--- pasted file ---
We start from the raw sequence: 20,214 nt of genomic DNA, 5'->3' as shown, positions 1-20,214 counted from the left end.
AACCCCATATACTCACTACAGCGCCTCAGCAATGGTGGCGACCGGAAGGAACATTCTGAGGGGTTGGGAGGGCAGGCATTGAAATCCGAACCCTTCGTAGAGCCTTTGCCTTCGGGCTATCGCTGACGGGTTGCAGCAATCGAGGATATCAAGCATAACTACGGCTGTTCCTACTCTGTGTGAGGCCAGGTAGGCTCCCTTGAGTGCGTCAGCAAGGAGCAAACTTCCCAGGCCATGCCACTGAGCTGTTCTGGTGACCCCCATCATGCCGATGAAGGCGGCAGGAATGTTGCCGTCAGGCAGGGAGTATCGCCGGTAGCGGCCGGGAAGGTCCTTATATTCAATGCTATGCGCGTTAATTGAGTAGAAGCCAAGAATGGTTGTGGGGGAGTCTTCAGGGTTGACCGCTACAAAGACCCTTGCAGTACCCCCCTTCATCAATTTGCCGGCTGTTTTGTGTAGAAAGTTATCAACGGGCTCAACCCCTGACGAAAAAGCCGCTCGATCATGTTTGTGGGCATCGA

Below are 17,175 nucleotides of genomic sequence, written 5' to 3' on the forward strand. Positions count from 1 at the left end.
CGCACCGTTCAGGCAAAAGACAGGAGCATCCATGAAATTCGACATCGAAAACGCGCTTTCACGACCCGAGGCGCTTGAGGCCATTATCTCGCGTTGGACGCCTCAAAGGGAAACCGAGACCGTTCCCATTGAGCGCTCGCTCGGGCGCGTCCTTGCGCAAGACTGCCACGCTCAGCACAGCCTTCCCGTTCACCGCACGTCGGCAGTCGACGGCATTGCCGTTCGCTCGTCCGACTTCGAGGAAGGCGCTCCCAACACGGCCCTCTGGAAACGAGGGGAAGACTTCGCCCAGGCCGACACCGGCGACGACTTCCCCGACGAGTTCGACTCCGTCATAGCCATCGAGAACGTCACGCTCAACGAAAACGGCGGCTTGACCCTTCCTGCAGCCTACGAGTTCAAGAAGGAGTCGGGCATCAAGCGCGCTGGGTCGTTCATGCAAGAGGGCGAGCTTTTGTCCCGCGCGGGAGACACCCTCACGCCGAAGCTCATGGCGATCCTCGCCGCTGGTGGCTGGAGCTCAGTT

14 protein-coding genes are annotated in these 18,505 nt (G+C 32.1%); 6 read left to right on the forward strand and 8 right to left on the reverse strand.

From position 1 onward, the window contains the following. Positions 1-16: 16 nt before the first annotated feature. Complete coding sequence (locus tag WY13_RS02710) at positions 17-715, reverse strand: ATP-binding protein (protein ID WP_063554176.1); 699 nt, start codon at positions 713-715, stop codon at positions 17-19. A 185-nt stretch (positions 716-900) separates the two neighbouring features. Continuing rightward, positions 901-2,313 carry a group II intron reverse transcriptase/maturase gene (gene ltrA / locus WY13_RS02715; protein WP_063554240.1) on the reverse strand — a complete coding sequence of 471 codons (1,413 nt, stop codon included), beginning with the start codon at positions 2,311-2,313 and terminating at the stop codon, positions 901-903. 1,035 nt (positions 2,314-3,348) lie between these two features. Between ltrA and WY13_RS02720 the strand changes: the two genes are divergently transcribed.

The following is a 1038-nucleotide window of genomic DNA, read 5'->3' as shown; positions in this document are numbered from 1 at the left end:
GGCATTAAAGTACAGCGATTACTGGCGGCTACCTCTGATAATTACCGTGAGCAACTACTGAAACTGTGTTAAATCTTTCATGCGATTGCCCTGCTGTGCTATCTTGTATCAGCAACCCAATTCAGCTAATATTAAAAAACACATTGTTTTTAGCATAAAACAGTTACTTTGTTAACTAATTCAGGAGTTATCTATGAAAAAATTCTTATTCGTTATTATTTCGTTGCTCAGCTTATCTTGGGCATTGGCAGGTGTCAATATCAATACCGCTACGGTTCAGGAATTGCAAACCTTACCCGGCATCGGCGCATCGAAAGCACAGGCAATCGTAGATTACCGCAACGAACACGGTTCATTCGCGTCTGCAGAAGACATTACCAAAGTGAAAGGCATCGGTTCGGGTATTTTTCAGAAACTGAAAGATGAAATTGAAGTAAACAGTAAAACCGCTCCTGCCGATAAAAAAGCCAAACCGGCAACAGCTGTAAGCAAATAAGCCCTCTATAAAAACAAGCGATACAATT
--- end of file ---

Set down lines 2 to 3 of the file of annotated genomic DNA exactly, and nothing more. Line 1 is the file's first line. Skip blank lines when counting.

AACCCCATATACTCACTACAGCGCCTCAGCAATGGTGGCGACCGGAAGGAACATTCTGAGGGGTTGGGAGGGCAGGCATTGAAATCCGAACCCTTCGTAGAGCCTTTGCCTTCGGGCTATCGCTGACGGGTTGCAGCAATCGAGGATATCAAGCATAACTACGGCTGTTCCTACTCTGTGTGAGGCCAGGTAGGCTCCCTTGAGTGCGTCAGCAAGGAGCAAACTTCCCAGGCCATGCCACTGAGCTGTTCTGGTGACCCCCATCATGCCGATGAAGGCGGCAGGAATGTTGCCGTCAGGCAGGGAGTATCGCCGGTAGCGGCCGGGAAGGTCCTTATATTCAATGCTATGCGCGTTAATTGAGTAGAAGCCAAGAATGGTTGTGGGGGAGTCTTCAGGGTTGACCGCTACAAAGACCCTTGCAGTACCCCCCTTCATCAATTTGCCGGCTGTTTTGTGTAGAAAGTTATCAACGGGCTCAACCCCTGACGAAAAAGCCGCTCGATCATGTTTGTGGGCATCGA

Below are 17,175 nucleotides of genomic sequence, written 5' to 3' on the forward strand. Positions count from 1 at the left end.